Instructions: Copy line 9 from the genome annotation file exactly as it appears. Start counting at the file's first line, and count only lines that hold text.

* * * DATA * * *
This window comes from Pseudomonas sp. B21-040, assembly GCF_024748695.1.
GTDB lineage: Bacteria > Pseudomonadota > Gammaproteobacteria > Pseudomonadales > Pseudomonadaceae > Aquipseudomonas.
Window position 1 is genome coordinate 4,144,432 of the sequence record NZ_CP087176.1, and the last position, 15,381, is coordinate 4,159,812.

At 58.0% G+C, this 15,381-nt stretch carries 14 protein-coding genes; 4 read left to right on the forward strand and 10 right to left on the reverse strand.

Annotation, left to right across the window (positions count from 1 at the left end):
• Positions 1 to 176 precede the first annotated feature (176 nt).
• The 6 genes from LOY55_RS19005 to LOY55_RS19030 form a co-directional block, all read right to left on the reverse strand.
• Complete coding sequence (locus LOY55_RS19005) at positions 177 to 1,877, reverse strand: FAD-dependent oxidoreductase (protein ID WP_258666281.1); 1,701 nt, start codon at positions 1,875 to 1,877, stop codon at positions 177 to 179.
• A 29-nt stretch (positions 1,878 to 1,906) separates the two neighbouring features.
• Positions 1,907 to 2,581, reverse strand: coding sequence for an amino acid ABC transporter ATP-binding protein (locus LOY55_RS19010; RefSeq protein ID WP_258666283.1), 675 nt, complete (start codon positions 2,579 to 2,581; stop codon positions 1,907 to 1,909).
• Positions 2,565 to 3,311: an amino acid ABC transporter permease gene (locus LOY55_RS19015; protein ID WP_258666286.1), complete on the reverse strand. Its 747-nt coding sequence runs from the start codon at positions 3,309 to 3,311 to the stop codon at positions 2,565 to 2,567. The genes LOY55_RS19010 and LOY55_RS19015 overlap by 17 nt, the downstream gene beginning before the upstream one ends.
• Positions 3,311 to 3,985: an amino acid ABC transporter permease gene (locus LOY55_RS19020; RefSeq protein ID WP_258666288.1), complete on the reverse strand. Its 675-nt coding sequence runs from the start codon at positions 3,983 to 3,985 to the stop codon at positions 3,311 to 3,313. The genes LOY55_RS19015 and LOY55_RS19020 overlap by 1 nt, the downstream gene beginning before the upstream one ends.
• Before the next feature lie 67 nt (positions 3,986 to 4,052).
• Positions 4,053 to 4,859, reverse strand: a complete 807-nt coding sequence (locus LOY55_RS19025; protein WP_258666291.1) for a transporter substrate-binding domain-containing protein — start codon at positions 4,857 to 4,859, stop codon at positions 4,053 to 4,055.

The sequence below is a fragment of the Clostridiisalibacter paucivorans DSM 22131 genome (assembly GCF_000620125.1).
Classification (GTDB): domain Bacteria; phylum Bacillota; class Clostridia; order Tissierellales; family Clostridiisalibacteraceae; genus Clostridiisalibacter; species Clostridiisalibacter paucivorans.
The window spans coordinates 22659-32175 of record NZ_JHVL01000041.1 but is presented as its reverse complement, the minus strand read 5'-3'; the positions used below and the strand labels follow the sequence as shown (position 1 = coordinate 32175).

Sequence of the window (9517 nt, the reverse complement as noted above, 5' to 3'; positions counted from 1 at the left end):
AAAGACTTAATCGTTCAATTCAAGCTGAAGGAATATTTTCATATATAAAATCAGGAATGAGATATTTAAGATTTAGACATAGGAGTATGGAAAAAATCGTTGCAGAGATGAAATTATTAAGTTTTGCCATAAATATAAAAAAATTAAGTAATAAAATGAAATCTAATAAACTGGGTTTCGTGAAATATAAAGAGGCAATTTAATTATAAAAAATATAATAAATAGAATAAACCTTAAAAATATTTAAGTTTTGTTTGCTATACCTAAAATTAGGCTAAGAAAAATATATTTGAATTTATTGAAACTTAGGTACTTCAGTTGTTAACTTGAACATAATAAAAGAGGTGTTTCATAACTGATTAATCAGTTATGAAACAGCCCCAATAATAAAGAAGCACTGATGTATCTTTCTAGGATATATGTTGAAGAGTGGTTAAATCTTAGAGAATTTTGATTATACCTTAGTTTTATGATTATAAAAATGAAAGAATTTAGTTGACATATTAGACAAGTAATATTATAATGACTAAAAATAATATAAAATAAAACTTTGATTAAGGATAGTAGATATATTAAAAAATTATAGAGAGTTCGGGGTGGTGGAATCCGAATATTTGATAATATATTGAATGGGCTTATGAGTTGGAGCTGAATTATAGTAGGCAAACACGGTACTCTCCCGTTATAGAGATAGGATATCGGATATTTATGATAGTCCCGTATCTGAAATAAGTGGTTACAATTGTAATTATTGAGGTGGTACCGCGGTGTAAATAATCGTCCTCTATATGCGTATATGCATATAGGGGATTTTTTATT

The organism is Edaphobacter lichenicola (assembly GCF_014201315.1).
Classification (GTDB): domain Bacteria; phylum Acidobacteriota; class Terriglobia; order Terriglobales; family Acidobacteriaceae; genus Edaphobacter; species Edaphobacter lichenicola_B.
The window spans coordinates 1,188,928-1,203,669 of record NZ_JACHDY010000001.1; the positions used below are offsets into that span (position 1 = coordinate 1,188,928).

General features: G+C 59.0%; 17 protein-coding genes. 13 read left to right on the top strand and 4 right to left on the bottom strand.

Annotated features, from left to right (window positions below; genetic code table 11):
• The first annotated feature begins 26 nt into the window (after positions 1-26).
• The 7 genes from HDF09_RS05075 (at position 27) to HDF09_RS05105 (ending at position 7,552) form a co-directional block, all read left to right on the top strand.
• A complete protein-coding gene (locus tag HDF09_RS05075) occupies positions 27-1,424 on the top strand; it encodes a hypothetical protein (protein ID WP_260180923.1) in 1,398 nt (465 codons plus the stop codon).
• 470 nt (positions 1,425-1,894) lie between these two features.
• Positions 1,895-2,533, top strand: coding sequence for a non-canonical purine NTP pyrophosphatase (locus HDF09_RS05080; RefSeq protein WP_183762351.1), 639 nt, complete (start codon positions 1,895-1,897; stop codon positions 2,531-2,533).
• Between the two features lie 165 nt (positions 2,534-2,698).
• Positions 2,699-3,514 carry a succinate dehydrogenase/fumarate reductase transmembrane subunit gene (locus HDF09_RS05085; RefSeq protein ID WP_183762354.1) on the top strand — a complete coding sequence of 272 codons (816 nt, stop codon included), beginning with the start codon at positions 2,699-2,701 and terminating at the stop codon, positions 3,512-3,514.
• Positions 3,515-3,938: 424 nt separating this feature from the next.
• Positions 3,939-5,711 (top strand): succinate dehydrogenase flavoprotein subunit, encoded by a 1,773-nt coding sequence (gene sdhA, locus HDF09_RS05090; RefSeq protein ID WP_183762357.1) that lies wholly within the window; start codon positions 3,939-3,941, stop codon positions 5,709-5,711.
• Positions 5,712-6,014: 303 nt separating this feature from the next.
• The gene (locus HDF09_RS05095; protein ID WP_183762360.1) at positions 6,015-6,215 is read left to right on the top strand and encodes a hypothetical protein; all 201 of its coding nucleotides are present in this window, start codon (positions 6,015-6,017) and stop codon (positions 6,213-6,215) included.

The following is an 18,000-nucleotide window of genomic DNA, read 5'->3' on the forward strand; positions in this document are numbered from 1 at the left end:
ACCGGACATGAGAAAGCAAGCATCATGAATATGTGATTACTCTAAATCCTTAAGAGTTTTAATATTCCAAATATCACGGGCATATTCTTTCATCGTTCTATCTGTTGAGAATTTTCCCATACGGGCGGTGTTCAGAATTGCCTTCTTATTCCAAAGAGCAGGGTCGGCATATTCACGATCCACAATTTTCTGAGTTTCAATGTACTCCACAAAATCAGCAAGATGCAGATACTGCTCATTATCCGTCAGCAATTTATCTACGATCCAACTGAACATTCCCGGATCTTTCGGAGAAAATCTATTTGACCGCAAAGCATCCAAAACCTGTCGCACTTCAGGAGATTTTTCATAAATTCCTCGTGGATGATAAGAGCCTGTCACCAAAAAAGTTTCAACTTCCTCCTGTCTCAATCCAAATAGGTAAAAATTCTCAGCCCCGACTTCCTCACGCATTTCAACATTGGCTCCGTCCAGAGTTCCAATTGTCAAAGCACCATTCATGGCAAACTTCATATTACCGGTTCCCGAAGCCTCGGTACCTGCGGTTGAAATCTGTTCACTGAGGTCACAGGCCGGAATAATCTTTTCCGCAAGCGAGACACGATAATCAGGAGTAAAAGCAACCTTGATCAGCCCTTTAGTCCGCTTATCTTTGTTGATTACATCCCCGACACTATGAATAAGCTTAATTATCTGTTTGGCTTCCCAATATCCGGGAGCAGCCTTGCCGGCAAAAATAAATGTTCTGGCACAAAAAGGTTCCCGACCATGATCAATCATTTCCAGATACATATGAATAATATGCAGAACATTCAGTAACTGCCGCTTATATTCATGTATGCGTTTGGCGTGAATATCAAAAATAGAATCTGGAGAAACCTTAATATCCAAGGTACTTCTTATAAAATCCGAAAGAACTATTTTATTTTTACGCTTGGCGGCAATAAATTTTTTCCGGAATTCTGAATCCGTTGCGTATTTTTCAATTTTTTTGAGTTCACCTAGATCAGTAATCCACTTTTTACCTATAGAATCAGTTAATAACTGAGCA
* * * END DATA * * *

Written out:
• A 29-nt stretch (positions 1,878 to 1,906) separates the two neighbouring features.